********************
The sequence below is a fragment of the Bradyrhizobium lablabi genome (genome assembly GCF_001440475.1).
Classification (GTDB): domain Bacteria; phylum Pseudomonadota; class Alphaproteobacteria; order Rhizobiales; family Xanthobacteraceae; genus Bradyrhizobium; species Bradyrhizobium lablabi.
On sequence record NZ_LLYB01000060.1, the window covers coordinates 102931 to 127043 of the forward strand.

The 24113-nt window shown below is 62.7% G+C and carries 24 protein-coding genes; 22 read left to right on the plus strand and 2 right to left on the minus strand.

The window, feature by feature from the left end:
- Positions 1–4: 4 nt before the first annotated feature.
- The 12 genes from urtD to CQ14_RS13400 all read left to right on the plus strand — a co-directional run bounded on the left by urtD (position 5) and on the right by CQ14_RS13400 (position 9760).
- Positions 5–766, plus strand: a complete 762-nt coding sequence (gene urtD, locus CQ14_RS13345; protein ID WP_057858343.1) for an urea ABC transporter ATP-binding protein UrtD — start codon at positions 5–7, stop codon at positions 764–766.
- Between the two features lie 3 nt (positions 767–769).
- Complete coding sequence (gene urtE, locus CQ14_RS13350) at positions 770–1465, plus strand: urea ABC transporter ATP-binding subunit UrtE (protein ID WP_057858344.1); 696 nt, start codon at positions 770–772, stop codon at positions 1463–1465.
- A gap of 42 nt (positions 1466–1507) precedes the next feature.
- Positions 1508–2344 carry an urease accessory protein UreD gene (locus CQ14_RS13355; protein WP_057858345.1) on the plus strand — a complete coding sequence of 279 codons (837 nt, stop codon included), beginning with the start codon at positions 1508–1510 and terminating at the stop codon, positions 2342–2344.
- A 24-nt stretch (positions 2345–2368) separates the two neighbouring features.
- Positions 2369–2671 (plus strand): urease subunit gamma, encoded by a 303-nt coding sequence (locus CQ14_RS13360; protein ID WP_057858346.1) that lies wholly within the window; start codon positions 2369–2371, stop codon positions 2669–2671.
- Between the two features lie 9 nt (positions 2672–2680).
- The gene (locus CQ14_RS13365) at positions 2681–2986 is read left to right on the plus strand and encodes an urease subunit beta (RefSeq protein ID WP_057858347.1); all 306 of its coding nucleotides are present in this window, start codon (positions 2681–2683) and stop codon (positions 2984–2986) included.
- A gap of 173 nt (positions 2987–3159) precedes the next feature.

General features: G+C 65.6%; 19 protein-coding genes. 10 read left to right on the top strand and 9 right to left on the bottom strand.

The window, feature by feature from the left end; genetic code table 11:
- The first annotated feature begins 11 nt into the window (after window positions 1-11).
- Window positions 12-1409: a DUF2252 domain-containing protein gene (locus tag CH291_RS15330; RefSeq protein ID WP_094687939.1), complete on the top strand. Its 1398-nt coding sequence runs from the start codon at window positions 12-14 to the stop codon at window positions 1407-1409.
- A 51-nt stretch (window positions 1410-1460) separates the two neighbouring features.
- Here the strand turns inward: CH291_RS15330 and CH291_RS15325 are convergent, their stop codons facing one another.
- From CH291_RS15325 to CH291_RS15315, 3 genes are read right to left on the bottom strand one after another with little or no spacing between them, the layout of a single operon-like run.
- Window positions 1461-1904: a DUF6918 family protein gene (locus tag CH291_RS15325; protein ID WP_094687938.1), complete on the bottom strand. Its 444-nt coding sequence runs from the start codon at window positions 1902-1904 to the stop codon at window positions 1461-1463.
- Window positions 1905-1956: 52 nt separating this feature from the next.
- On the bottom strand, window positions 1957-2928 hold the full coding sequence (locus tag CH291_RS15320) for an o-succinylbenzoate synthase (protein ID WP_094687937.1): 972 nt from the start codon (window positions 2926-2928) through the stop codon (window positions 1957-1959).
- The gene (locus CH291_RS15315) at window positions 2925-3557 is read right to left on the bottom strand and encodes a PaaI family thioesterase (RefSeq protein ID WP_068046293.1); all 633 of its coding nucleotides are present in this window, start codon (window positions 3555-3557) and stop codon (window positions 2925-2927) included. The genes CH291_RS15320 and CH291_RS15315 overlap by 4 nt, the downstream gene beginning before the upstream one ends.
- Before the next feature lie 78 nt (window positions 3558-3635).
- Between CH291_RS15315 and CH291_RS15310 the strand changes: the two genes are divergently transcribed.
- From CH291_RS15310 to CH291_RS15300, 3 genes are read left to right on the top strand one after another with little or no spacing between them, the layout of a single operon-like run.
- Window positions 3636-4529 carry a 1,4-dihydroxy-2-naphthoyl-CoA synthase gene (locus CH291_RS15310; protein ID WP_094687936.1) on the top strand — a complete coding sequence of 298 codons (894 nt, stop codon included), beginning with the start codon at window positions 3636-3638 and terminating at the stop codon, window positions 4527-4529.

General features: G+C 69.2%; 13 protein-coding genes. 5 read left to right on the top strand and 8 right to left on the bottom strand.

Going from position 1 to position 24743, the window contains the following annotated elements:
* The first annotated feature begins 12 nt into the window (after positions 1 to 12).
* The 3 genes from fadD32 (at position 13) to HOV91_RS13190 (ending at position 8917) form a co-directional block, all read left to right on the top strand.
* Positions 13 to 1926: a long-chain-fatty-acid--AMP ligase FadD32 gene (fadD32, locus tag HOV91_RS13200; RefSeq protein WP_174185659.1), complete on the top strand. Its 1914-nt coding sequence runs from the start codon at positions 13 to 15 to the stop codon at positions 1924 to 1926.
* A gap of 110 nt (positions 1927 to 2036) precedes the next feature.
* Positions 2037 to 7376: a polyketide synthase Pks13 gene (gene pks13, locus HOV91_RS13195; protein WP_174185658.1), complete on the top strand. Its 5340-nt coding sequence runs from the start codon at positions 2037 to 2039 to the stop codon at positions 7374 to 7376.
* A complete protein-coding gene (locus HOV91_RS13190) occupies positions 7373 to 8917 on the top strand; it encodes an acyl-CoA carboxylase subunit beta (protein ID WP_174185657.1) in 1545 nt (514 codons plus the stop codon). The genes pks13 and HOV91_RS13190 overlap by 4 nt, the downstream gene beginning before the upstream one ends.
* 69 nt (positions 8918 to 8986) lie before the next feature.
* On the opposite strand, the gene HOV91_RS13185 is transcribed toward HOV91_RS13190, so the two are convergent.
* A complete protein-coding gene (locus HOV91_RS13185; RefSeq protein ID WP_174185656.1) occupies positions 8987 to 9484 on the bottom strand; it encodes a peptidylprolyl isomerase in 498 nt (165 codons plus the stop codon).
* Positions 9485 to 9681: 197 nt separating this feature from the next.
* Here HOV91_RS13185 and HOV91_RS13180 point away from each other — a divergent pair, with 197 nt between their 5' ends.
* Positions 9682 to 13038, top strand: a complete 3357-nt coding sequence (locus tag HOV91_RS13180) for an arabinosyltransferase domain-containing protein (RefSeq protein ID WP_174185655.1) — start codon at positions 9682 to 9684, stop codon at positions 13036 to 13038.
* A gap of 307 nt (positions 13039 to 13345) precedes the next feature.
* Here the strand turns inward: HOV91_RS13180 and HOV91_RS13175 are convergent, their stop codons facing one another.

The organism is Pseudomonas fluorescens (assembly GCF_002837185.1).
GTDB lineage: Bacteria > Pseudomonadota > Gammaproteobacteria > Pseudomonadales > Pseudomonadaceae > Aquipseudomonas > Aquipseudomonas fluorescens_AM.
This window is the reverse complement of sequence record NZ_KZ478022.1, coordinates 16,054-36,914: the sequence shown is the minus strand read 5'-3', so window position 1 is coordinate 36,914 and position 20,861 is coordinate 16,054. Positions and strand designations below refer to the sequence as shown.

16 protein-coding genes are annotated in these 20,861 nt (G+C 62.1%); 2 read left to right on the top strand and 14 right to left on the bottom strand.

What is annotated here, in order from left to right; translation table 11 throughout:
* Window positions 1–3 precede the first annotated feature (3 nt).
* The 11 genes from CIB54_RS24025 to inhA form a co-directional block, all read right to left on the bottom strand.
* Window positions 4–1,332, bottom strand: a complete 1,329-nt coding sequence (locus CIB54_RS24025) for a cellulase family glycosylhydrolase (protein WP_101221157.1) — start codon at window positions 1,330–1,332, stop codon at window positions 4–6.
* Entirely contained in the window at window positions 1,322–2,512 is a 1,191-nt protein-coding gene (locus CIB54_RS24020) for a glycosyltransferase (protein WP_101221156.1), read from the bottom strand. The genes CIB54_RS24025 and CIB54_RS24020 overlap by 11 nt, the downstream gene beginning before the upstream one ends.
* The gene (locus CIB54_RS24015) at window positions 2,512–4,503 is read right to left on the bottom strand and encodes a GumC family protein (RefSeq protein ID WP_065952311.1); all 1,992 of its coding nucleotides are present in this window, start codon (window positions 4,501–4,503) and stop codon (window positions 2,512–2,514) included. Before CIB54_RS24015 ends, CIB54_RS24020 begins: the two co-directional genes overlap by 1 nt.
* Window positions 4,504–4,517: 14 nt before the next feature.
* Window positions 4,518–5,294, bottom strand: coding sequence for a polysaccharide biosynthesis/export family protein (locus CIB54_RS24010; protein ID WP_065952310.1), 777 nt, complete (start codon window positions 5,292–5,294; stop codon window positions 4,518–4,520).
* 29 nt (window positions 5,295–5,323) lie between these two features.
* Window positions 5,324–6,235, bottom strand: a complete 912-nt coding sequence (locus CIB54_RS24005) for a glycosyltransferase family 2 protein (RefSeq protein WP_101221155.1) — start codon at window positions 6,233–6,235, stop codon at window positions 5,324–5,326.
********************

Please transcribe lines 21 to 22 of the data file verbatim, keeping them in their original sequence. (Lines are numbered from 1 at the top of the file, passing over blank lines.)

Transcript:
- Window positions 12-1409: a DUF2252 domain-containing protein gene (locus tag CH291_RS15330; RefSeq protein ID WP_094687939.1), complete on the top strand. Its 1398-nt coding sequence runs from the start codon at window positions 12-14 to the stop codon at window positions 1407-1409.
- A 51-nt stretch (window positions 1410-1460) separates the two neighbouring features.